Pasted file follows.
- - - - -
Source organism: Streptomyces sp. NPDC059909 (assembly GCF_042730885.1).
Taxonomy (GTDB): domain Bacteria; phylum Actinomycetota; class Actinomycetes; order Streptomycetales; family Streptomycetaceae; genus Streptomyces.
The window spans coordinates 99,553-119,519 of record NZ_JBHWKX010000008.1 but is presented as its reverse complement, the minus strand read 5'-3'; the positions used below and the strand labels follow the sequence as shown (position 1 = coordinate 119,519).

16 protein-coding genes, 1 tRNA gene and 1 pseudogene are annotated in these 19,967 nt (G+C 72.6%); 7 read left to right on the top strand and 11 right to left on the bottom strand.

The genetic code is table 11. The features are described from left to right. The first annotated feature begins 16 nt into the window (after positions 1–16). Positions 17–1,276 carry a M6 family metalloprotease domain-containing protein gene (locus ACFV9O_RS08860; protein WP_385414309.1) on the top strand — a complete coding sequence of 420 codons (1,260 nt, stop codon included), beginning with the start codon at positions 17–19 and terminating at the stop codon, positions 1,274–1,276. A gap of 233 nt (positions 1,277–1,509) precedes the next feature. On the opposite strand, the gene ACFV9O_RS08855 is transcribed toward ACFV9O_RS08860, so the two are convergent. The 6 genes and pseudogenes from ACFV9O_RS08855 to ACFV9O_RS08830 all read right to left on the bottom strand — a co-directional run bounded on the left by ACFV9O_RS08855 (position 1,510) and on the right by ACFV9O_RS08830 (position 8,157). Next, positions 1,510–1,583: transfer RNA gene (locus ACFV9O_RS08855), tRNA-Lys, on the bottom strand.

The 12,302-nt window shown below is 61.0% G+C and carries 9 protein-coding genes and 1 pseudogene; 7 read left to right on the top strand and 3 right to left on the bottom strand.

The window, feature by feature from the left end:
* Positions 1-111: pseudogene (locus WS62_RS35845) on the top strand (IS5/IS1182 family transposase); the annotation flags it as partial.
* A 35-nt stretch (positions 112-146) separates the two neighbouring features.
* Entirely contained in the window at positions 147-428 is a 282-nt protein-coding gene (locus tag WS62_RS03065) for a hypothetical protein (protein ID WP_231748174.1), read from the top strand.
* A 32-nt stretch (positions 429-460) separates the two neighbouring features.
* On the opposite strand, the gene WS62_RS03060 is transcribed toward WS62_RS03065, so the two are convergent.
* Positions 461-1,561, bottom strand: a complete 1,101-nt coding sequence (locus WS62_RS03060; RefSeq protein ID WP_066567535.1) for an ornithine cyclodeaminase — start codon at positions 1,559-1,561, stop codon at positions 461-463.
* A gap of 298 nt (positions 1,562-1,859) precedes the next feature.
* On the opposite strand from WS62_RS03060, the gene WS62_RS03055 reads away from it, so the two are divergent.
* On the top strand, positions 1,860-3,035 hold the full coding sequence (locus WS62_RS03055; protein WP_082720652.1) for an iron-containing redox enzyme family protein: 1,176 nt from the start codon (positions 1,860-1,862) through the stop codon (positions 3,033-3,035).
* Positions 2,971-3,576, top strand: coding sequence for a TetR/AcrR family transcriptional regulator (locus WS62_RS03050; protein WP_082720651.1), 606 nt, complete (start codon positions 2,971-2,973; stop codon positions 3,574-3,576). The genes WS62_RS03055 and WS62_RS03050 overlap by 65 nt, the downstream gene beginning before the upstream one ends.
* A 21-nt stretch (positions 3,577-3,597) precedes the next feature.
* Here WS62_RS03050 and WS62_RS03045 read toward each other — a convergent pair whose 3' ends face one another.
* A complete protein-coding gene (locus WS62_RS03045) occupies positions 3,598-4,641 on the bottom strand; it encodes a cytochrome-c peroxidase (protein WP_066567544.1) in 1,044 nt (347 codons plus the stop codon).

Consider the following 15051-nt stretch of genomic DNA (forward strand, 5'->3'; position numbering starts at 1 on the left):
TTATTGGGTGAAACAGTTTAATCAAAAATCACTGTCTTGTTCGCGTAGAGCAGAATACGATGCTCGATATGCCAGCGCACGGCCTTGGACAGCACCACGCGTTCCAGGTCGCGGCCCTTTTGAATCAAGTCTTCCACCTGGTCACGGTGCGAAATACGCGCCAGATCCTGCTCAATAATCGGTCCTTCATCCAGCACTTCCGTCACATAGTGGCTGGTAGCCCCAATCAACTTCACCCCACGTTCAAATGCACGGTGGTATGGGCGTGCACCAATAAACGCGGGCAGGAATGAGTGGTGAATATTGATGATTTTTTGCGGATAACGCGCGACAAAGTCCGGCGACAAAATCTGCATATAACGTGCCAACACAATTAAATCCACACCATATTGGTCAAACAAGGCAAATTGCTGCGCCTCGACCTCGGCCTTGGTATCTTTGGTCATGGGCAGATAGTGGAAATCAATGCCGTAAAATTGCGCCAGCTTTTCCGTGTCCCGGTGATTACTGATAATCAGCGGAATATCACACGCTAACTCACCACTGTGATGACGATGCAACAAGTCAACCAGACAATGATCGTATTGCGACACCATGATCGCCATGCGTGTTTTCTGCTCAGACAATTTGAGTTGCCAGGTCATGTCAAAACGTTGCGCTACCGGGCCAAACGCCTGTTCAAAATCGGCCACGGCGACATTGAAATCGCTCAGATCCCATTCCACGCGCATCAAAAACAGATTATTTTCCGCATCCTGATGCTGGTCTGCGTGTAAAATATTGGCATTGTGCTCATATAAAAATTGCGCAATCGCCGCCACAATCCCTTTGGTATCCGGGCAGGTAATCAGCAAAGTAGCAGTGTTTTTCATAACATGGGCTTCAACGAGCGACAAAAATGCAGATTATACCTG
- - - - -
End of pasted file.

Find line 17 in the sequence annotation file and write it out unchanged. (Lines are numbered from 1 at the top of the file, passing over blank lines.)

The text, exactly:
* Positions 2,971-3,576, top strand: coding sequence for a TetR/AcrR family transcriptional regulator (locus WS62_RS03050; protein WP_082720651.1), 606 nt, complete (start codon positions 2,971-2,973; stop codon positions 3,574-3,576). The genes WS62_RS03055 and WS62_RS03050 overlap by 65 nt, the downstream gene beginning before the upstream one ends.